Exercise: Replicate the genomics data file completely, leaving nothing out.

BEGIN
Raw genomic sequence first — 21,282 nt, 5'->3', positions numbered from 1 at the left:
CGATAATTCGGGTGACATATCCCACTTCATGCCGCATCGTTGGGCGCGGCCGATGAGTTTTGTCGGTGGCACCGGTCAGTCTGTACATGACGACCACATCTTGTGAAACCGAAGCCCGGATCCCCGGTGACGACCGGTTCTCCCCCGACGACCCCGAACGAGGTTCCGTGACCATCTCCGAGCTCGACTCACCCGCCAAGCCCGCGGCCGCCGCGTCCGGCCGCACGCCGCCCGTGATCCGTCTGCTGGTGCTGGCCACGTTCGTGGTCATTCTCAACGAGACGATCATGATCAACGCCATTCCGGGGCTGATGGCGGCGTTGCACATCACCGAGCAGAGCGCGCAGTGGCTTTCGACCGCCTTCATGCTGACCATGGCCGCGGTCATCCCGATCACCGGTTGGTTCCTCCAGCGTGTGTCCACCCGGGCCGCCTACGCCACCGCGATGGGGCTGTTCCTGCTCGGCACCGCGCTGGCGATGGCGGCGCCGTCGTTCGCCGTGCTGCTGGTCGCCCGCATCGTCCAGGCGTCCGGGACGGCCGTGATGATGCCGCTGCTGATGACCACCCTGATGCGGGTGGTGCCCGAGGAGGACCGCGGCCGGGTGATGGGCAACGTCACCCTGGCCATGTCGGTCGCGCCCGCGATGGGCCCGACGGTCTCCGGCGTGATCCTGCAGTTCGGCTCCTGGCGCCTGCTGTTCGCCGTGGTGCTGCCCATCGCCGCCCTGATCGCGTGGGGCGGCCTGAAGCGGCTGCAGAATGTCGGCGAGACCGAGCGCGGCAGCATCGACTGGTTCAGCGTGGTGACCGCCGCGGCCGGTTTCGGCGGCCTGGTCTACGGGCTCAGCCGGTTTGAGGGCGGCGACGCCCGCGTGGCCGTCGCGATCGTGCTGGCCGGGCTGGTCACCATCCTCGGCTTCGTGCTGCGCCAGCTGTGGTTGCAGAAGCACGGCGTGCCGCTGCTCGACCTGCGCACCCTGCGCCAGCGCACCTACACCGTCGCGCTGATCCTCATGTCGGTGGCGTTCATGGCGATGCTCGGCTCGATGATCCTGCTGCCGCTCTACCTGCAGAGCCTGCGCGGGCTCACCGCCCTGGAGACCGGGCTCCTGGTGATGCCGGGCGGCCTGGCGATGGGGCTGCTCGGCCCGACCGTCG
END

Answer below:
Raw genomic sequence first — 21,282 nt, 5'->3', positions numbered from 1 at the left:
CGATAATTCGGGTGACATATCCCACTTCATGCCGCATCGTTGGGCGCGGCCGATGAGTTTTGTCGGTGGCACCGGTCAGTCTGTACATGACGACCACATCTTGTGAAACCGAAGCCCGGATCCCCGGTGACGACCGGTTCTCCCCCGACGACCCCGAACGAGGTTCCGTGACCATCTCCGAGCTCGACTCACCCGCCAAGCCCGCGGCCGCCGCGTCCGGCCGCACGCCGCCCGTGATCCGTCTGCTGGTGCTGGCCACGTTCGTGGTCATTCTCAACGAGACGATCATGATCAACGCCATTCCGGGGCTGATGGCGGCGTTGCACATCACCGAGCAGAGCGCGCAGTGGCTTTCGACCGCCTTCATGCTGACCATGGCCGCGGTCATCCCGATCACCGGTTGGTTCCTCCAGCGTGTGTCCACCCGGGCCGCCTACGCCACCGCGATGGGGCTGTTCCTGCTCGGCACCGCGCTGGCGATGGCGGCGCCGTCGTTCGCCGTGCTGCTGGTCGCCCGCATCGTCCAGGCGTCCGGGACGGCCGTGATGATGCCGCTGCTGATGACCACCCTGATGCGGGTGGTGCCCGAGGAGGACCGCGGCCGGGTGATGGGCAACGTCACCCTGGCCATGTCGGTCGCGCCCGCGATGGGCCCGACGGTCTCCGGCGTGATCCTGCAGTTCGGCTCCTGGCGCCTGCTGTTCGCCGTGGTGCTGCCCATCGCCGCCCTGATCGCGTGGGGCGGCCTGAAGCGGCTGCAGAATGTCGGCGAGACCGAGCGCGGCAGCATCGACTGGTTCAGCGTGGTGACCGCCGCGGCCGGTTTCGGCGGCCTGGTCTACGGGCTCAGCCGGTTTGAGGGCGGCGACGCCCGCGTGGCCGTCGCGATCGTGCTGGCCGGGCTGGTCACCATCCTCGGCTTCGTGCTGCGCCAGCTGTGGTTGCAGAAGCACGGCGTGCCGCTGCTCGACCTGCGCACCCTGCGCCAGCGCACCTACACCGTCGCGCTGATCCTCATGTCGGTGGCGTTCATGGCGATGCTCGGCTCGATGATCCTGCTGCCGCTCTACCTGCAGAGCCTGCGCGGGCTCACCGCCCTGGAGACCGGGCTCCTGGTGATGCCGGGCGGCCTGGCGATGGGGCTGCTCGGCCCGACCGTCG